To assess the thermal stabilities of the remaining 17 variants, each of which was comprised of an 18-amino acid alphabet, we carried out temperature-induced unfolding experiments on each protein by monitoring the changes in ellipticity at 222 nm as a function of temperature. For each protein, identical melting profiles were produced within experimental error in duplicate measurements. The thermal melting profiles of the simplified proteins showed a single transition, and the midpoint transition temperatures were used to compare their thermal stabilities. We also determined the specific activity of each simplified variant at 70 °C except in the case of the variant lacking valine, which was analyzed at 50 °C because the variant was not stable at 70 °C. NDK catalyzes the transfer of the γ-phosphate of a nucleoside triphosphate to a nucleoside diphosphate30. Figure 1A illustrates the thermal unfolding midpoint temperatures and the specific activities of Arc1 and its simplified variants, showing that elimination of some amino acid letters from the sequence of Arc1 exerts large effects on its stability and/or activity. In particular, valine is crucial for both stability and activity. Elimination of aspartate, histidine, asparagine or arginine did not affect the stability but substantially reduced the catalytic activity. Elimination of proline or tyrosine moderately reduced the activity. In contrast, the remaining ten amino acids (A, F, I, K, L, M, Q, S, T, W) could easily be eliminated from the sequence of Arc1 without compromising its structure and function. Thus, all of the amino acid letters do not contribute equally to the stability and activity of Arc1 and, in subsequent experiments, these ten amino acid letters were targeted to be eliminated to produce extensively simplified variants that were composed of significantly fewer than 20 amino acid letters.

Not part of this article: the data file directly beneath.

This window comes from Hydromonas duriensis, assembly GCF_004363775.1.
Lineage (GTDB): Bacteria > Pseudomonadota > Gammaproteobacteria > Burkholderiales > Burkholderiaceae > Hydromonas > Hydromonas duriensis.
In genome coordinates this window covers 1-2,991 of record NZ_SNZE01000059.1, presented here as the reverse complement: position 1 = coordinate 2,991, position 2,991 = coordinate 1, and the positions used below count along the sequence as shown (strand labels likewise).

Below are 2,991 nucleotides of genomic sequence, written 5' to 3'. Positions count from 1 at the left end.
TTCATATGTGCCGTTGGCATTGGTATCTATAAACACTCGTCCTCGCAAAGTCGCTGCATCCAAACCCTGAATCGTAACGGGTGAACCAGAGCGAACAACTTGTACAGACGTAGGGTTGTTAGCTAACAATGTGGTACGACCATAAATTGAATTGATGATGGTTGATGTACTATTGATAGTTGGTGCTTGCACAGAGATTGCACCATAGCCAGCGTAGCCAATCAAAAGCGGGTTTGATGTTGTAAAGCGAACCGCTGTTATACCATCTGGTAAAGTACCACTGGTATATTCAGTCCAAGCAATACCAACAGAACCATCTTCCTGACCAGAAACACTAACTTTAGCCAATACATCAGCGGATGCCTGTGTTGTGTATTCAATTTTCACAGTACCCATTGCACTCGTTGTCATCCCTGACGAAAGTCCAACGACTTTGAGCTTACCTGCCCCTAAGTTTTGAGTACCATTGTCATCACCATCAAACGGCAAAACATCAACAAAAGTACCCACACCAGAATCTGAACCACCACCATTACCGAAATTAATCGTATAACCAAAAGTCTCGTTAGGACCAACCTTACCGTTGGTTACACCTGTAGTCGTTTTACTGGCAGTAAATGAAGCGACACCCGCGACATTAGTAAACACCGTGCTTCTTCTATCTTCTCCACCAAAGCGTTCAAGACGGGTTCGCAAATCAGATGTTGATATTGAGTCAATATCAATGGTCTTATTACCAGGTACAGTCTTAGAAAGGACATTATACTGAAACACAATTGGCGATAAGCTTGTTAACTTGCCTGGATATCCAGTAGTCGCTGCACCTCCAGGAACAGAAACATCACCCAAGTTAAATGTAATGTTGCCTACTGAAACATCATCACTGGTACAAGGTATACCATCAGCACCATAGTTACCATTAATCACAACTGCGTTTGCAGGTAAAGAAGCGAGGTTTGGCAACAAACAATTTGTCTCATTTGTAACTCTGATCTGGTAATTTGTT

Construction of simplified Arc1 variants devoid of multiple-amino acid letters
We tested whether two or more non-polar amino acid letters could simultaneously be eliminated without substantial loss of stability and activity of Arc1. We targeted A, F, I, L and M for elimination. The non-polar amino acids do not contain any functional side chains and therefore may not be directly involved in NDK’s catalytic function. We excluded V from the analysis because elimination of valine substantially affected the stability and activity of Arc1 (Fig. 1A). Simultaneous elimination of any two of A, F, I and M by replacing other amino acids did not substantially affect the stability and activity, but elimination of L and one more non-polar letters reduced the catalytic activity (Fig. 1B). We also eliminated any three of A, F, I, L and M together. One of the resulting proteins, Arc1-16 (Fig. 2 and Supplementary Table S1), was reasonably thermally stable (Tm = 78 °C; Fig. 1B, Table 1 and Supplementary Fig. S1) and its specific activity was also significant (260 units/mg at 70 °C; Table 1). We further eliminated three amino acid letters (Q, T, W) from Arc1-16, thus producing Arc1-13 (Fig. 2 and Supplementary Table S1). The thermal stability of Arc1-13 (Tm = 74 °C) was substantially lower than that of Arc1 (Tm = 114 °C) but still much higher than that of an extant mesophilic NDK from Bacillus subtilis (Tm = 57 °C; Table 1 and Supplementary Fig. S1). The specific activity of Arc1-13 was 12 units/mg at 50 °C (Table 1). Therefore, a reduced alphabet, consisting only of 13 amino acid letters, is sufficient to achieve high thermal stability and catalytic function.